OLWG #135- MissFortune

This week’s prompts are at the bottom. The words below are just practice. Practice makes perfect.

Here’s how to play along, if you are unsure.



When Isobel Fortune finished school and earned her teaching credentials she began applying for jobs with the neighbourhood schools around her parent’s home, where she lived with her Mum and Dad. She had grown up and lived in this house since her Dad had been transferred from Brighton when she was four years old. She had attended Burford School on the bottom road when she was a child and had been in constant trouble almost the entire time she was there.

Isobel had no luck with the local schools so she began to expand her search and sending her CV to schools closer to the city; then into the city proper. It took almost an entire year but she finally got an invitation for an interview with the headmaster of a primary school close to the city centre. Many of the students came from immigrant and indigent families. They relied on the school for lunches and rudimentary supplies like paper and pencils. She took the position teaching Year 3 and started a month and a half into the school year.

She arrived early on that first day and made her way to her classroom. The class had been covered by a temporary instructor since the beginning of the year and she was not too sure what to expect. She organized her lesson plans and neatly printed her name in the top right corner of the blackboard board at the front of the classroom. She wasn’t sure why they called it a blackboard when it was green.

When the bell sounded and the students began to file into the classroom they quickly found the name-tags she had placed on each desk and ignored them. They sat where they had been sitting for the last month and a half. She finally got them organized, to her satisfaction, and introduced herself.

“Good morning class,” she said. She pointed to the corner of the board where she had written her name. “My name is Miss Fortune and I’m your new teacher.”

The class snickered. Miss Isobel Fortune felt her face go-to crimson.


This week’s prompts are:

  1. Broken teeth
  2. Broken hearts
  3. Broken dishes

  1. Go ahead and dive in, set your imagination free!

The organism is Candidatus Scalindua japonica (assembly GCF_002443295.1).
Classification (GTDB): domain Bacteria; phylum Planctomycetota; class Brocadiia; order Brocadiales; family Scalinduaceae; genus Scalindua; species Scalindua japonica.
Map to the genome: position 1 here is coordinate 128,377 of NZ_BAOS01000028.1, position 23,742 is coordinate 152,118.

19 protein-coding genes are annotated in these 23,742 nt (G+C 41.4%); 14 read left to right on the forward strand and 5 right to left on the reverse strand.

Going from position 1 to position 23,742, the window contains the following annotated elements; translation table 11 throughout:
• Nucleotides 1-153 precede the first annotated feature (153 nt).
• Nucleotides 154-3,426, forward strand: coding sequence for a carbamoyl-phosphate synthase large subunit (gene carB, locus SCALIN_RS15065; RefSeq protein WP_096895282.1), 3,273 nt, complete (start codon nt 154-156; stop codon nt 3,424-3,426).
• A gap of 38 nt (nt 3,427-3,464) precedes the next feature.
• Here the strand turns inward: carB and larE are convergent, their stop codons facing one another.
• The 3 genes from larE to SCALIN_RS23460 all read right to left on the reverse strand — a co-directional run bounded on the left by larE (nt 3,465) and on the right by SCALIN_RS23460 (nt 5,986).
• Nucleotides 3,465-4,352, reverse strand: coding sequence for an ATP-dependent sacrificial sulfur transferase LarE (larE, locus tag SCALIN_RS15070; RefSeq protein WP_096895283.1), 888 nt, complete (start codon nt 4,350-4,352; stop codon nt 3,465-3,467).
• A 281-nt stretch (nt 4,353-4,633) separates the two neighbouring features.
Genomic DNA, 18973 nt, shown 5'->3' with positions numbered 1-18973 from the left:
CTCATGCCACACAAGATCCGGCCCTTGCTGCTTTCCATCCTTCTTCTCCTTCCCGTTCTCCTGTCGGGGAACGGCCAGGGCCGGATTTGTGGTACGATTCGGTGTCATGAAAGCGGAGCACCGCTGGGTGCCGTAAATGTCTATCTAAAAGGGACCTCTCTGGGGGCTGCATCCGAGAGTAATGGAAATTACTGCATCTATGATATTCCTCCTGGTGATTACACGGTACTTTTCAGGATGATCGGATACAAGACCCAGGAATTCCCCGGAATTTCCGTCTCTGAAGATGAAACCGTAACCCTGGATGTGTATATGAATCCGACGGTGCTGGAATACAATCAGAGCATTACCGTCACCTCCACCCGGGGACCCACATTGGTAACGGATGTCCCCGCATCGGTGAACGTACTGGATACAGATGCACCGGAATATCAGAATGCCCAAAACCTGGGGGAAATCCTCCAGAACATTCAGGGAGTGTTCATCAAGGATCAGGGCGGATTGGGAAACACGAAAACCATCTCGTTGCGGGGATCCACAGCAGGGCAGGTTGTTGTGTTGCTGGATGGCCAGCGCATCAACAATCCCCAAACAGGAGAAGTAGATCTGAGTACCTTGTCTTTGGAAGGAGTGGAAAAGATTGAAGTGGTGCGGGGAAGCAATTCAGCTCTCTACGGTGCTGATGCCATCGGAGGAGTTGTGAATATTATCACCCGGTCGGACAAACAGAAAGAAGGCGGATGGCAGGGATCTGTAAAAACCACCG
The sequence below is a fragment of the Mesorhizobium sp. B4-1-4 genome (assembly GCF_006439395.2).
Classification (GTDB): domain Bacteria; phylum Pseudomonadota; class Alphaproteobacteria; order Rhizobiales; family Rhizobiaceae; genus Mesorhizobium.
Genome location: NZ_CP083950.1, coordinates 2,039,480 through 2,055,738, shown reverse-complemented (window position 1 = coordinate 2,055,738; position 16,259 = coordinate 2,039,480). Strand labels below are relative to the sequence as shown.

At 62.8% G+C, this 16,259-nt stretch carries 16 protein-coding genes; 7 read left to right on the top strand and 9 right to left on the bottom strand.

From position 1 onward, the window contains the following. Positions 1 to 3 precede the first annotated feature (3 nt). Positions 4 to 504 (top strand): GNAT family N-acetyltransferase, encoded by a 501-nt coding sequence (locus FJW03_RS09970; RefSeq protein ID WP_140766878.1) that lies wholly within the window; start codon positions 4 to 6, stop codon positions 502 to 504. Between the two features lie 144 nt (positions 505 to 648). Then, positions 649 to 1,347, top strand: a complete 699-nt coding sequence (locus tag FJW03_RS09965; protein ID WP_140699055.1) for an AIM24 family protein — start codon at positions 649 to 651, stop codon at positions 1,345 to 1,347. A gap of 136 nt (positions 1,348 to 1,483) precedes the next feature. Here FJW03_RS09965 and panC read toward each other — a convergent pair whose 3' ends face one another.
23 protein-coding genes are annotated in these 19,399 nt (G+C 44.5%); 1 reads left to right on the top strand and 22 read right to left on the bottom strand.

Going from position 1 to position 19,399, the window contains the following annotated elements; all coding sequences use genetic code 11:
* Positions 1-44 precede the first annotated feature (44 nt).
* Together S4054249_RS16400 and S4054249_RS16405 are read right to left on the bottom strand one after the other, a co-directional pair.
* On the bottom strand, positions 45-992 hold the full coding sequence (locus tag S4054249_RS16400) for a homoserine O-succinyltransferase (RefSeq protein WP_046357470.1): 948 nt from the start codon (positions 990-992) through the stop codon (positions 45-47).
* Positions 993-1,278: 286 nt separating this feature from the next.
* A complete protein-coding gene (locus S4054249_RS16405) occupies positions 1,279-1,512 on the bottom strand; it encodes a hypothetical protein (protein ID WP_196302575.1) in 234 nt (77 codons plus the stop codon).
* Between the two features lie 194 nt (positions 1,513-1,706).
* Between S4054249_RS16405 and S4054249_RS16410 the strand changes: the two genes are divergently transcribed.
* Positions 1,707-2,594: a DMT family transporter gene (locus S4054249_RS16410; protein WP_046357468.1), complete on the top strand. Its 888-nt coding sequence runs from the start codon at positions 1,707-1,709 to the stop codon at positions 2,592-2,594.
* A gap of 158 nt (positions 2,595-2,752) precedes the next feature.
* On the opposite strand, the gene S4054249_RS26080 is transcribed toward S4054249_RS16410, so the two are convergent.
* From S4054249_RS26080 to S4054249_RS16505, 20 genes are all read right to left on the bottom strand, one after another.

2. Write something big, Write something small,
    Write something
    Ready, Set, Go – you have 25 minutes, but if that is not possible, take as long as you need and, have fun!

OLWG #134- Backstage Lady

This week’s prompts are at the bottom. The words below are just practice. Practice makes perfect.

Here’s how to play along, if you are unsure.



It was Nashville. I was sixteen years old and had my Grampa’s old guitar strapped across my back when I signed up for the open mic contest. The prize was five hundred dollars and I had written a song about my Momma, my broken heart, and a dog because the rules said you could only perform an original piece, something that you had written.

When I checked in with the lady backstage she told me that I’d be going on right after a guy named Marvin Joplin.

I waited. When I heard them introduce Marvin I got ready and moved to the wings. I listened as he performed a song that I had heard Johnny Cash playing on the radio that very day. As he was getting into the bridge, I went to the backstage lady and complained, “You said that we had to perform an original song.”

“That’s right,” she said.

“I heard Johnny Cash play that song on the radio,” I continued.

“Yes,” she smiled and drew the vowel out long and slow.

I asked her if I could go on later, not right now, not right after Marvin Joplin.


This week’s prompts are:

  1. Humor and truth
  2. Cut deep
  3. I don’t need an excuse

  1. Go ahead and dive in, set your imagination free!

  2. Write something big, Write something small,
    Write something
    Ready, Set, Go – you have 25 minutes, but if that is not possible, take as long as you need and, have fun!

OLWG #133- An Intensive Analysis of an Individual Unit Stressing Developmental Factors In Relation To Environment

This week’s prompts are at the bottom. The words below are just practice. Practice makes perfect.

Here’s how to play along, if you are unsure.



After receiving the letter from Addison Dalecki, Logan changed his plans and went home to spend Christmas with his father. She had been Dad’s lawyer for as long as he could remember.

The letter advised Logan that his father was quite ill and wanted to see his only son again before dying. There was also the matter of the will that Ms Dalecki wanted to discuss. It seemed that Logan was about to inherit all his father’s business, real estate, and personal holdings. He wasn’t sure what the exact size of the estate was but knew it was sizeable, he estimated it to be somewhere in the tens of millions of dollars.

Logan phoned the lawyer’s office and made an appointment for three days before Christmas and booked a ticket back home to Colorado. He left two days later. On the day before his appointment with the lawyer, a taxi ferried him from the airport to his father’s house. Dad was surprised but happy, to see him, “Logan,” his father said, “I didn’t think you were going to be able to come home for the holidays this year. How long are you going to be able to stay?”

“I’m not sure yet, Dad. I have an appointment in town tomorrow that will probably help me to know more, but I expect it will be at least a few days.”